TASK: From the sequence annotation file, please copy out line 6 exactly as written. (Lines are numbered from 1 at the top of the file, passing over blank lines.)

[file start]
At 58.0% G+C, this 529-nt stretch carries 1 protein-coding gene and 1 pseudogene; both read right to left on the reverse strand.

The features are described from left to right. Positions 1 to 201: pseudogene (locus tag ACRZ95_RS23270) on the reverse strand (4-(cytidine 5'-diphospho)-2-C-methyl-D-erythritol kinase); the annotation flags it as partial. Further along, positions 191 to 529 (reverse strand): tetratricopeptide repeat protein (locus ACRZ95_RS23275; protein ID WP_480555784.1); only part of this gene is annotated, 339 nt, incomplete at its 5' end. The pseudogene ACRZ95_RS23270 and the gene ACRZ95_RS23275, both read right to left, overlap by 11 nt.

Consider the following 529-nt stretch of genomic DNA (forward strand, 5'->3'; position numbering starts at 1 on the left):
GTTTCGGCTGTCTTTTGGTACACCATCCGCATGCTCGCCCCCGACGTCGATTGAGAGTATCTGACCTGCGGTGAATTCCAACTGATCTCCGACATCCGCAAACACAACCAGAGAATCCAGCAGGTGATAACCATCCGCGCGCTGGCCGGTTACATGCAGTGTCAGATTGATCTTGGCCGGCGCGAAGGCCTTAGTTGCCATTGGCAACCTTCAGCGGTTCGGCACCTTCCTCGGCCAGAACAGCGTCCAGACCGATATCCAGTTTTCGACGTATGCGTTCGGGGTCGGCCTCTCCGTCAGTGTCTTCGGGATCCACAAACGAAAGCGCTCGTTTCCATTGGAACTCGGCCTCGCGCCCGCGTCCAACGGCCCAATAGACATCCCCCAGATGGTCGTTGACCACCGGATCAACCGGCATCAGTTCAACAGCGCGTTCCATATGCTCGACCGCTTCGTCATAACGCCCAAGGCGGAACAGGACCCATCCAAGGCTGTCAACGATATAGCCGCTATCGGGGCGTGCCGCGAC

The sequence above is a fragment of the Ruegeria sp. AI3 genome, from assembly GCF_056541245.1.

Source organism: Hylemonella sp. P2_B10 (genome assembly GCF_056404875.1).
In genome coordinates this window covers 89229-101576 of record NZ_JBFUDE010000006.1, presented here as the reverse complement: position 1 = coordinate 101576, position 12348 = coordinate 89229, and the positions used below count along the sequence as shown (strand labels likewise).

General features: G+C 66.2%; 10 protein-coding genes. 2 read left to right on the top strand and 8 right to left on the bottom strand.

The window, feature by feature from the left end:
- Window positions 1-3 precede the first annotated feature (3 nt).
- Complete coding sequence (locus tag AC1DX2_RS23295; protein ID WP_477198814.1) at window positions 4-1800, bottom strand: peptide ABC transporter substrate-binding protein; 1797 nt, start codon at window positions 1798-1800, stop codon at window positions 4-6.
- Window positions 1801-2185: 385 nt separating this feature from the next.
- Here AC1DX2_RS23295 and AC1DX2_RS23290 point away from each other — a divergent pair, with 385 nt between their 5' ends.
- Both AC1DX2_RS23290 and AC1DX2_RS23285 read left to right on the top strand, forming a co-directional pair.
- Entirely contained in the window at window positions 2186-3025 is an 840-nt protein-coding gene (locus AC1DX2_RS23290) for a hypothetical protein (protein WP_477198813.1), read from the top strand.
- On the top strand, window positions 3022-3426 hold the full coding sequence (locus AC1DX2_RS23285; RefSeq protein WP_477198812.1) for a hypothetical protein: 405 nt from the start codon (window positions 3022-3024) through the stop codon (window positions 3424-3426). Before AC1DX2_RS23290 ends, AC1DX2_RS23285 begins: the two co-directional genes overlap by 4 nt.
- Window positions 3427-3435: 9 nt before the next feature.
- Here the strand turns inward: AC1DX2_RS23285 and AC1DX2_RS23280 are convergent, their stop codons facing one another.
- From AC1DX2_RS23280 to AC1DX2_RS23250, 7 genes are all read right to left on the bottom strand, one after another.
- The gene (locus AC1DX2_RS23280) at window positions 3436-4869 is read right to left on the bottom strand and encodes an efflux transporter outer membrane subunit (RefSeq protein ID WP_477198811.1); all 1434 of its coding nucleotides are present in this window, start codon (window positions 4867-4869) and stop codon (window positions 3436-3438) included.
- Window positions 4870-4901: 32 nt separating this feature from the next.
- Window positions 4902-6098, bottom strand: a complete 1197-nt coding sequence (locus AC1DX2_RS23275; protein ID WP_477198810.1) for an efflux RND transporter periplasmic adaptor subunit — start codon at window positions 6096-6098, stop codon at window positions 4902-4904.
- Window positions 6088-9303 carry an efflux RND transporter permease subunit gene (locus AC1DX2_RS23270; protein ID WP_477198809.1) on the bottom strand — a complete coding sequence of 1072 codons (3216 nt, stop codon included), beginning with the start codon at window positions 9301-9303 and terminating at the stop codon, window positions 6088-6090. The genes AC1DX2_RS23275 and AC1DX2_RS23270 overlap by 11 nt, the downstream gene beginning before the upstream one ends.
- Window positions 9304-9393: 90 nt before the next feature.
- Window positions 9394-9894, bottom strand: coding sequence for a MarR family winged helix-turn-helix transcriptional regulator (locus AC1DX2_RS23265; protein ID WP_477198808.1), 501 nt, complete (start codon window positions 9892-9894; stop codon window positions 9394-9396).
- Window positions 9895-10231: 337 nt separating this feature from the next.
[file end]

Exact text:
Source organism: Hylemonella sp. P2_B10 (genome assembly GCF_056404875.1).